From this time onward things went from bad to worse for king Charles, largely owing to his own faults as we may guess, for he was a fickle unsteady prince, always taking new enterprises in hand and dropping them suddenly for some fresh plan before he had half carried them out. Nor was his courage beyond suspicion; more than once in his reign he fled out of danger with an alacrity that savoured more of fear than of prudence. After the sack of Paris we find the Vikings hovering around Neustria on every side; one band had established itself at the Loire-mouth, another under Jarl Oscar watched the Garonne, another devoted itself to the harrying of Flanders, and got succour when required from the emperor Lothair's Danish vassals on the isle of Walcheren. Spasmodically hurrying about from one scene of Viking outrages to another, king Charles protected nothing, and always arrived too late to be of use. In 847 even Bordeaux, the greatest city of southern Gaul, was beleaguered by the Vikings of the Garonne. This drew him for some time into Aquitaine, where he for once won a success, by subduing his nephew Pippin, who had lost his former popularity among the Gascons by Sack of his drunken and dissolute habits, and still more Bordeaux, by his unwisdom in calling in the Danes to his aid. But while Charles lay in Aquitaine he suffered a greater disaster than any he had yet sustained, by the loss of Bordeaux, which was betrayed to Jarl Oscar by a discontented party among its citizens.1 It was to be held for some years by the Vikings.
The plunder of such a wealthy place was well calculated to draw more Danish hordes into Gaul. The condition of the country grew progressively worse, and we trace every year the advance of the ships of the invaders farther and farther up the great rivers. In 850 they grew so bold that they fortified themselves high up the Seine at Givald's dyke (Jeufosse), where they abode many months and harried all the country about Beauvais and Mantes at their leisure. Charles the Bald, engaged in a luckless campaign against the rebellious duke of the Bretons, brought no succour to his subjects. Nor was he on the spot when in the following year Ghent, Terouanne, and all Flanders were wasted. But probably the capture of his old enemy Pippin of Aquitaine atoned in his eyes for many such disasters : the pretender was taken prisoner by the count of Gascony, who handed him over to the king. In accordance with old Frankish custom Pippin was shorn and thrust into a monastery.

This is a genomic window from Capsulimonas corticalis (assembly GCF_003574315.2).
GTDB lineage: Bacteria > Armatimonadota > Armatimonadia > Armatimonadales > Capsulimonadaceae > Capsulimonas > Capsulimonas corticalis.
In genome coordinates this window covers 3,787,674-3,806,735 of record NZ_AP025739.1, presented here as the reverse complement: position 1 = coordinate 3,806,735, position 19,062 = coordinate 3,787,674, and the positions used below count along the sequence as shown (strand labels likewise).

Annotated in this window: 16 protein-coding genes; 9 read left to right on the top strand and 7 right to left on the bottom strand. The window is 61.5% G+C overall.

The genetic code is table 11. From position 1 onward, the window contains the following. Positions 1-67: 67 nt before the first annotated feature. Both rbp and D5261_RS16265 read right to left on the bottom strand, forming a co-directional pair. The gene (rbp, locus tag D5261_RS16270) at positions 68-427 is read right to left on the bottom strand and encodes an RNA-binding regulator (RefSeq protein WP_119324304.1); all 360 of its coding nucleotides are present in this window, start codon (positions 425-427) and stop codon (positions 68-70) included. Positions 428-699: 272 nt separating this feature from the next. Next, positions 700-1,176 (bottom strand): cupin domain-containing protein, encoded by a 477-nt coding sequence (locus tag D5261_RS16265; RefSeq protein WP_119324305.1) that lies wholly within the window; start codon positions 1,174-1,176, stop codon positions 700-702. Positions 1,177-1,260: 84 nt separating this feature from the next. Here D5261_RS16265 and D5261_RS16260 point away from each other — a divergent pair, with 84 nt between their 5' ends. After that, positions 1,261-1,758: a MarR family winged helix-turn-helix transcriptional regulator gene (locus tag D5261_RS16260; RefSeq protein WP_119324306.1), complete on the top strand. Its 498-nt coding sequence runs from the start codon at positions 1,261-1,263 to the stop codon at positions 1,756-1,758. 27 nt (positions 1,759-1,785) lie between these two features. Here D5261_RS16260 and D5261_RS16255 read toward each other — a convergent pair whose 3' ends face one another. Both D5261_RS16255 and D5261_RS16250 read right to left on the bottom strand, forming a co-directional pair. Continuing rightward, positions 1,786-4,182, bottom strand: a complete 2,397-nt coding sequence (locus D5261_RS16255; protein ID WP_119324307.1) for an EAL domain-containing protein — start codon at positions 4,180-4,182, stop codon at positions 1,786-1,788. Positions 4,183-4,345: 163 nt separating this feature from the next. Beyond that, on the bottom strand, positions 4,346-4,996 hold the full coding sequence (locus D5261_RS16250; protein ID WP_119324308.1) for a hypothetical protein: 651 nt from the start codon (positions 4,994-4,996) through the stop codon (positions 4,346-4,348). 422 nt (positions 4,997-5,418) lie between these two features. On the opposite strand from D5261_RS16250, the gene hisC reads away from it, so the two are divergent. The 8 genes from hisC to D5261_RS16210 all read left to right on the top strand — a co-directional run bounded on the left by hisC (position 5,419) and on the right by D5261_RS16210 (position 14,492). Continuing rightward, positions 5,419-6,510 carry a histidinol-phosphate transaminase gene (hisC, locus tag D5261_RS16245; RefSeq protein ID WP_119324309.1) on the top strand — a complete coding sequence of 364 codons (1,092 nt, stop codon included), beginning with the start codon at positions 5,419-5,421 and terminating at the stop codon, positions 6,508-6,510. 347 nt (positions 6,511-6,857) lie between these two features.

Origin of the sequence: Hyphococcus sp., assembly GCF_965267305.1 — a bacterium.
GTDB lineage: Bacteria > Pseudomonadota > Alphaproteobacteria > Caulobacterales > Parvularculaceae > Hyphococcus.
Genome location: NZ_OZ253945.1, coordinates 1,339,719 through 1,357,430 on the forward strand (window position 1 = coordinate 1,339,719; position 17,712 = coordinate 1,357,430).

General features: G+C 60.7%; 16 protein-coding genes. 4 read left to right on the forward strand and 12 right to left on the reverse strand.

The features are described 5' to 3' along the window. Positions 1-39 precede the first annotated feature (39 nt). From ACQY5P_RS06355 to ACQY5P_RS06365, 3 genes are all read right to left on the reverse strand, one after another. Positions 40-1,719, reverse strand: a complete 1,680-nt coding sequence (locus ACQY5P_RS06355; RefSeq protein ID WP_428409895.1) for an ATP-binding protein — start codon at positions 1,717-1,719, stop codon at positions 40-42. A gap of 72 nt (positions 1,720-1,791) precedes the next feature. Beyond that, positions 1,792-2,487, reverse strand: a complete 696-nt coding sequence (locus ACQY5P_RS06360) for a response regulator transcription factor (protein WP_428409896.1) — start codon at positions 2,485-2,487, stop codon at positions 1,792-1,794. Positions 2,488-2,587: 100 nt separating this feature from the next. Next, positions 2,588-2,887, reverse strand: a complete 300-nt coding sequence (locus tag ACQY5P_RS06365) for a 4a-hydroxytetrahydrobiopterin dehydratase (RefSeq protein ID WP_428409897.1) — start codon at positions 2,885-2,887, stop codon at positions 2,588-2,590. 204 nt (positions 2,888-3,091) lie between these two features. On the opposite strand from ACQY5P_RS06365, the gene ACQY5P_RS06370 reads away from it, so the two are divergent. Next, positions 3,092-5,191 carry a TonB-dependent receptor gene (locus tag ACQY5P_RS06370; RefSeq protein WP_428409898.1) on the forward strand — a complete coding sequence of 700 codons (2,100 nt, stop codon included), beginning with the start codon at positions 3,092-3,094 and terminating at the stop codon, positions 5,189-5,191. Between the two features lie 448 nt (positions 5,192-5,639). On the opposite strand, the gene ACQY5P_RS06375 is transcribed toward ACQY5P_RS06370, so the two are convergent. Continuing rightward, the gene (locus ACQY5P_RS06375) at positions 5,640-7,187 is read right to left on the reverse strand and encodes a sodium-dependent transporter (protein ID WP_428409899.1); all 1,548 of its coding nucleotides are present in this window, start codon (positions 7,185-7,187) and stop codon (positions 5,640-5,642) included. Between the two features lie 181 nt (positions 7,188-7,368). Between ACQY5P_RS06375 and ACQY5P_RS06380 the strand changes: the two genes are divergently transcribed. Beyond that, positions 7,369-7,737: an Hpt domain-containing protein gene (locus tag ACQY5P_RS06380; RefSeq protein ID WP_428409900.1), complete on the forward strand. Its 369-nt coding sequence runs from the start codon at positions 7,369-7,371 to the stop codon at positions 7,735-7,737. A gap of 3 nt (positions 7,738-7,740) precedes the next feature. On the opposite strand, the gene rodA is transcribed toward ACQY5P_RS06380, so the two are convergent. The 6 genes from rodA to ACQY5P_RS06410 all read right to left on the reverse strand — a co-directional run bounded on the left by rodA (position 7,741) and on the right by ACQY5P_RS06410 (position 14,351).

The year 852 saw the kingdom of the West Franks sink to a worse degradation than any it had yet known. When the Danes again came up the Seine and settled down in their former camp at Givald's dyke, Charles called out the _
, , ,. .' , The Danes
whole force of Neustna in such overwhelming at Givald's strength that the Vikings retired behind their dykepalisades and stood on the defensive. Presently the emperor Lothair with his warlike Austrasians marched up to help his
1 By Jews according to one account ; by partisans of Pippin according to another.
brother, and the doom of the Danes seemed settled. But after a siege which lasted many months, Charles suddenly made peace with Godfred the Danish chief and granted him a great sum of money and a tract of land at the Loire-mouth to settle in. Lothair and the Austrasians went home in wrath, and never aided the fickle Neustrian king again.
When the Franks were faring so badly, only one more evil was wanted to make their position unbearable, and this was soon added. In 853 the ten years' peace between the brothers, which had lasted since the treaty of Verdun, was broken. The restless people of Aquitaine, though they had lost their old leader Pippin, had determined to try a new revolt. They secretly sent to ask aid of Lewis the German, and he, though much vexed at home by Danish raids and Slavonic rebellions, was unwise enough to grant their petition. He sent his second civil war of son Lewis tne Saxon, with a Suabian and Lewis and Bavarian army, into Aquitaine, and declared war Charles, 854. on m's brother Charles. The emperor Lothair, with more sense than he usually showed, tried to keep his brothers from the mad struggle. But it was not owing to his efforts that the Germans finally consented to retire from southern Gaul, but merely because the younger Lewis met less support than he had expected from the Gascon rebels, and found himself not strong enough to resist the full force of Neustria, when his uncle took the field against him. But while this wholly unjustifiable civil war was. in progress, the Danes had made worse havoc than ever in the midst of the kingdom of Charles. They burnt Nantes and Tours, harried the districts around Angers and Blois, and only checked their course before the walls of Orleans, which made a sturdy and successful resistance (853-4).
In the next year the last formal link which still held together the Frankish empire was snapped by the death of the emperor Lothair. Old before his time, and feeling himself utterly unable to cope with the evils of the day, he retired into the monastery of Priim, and died there only a few weeks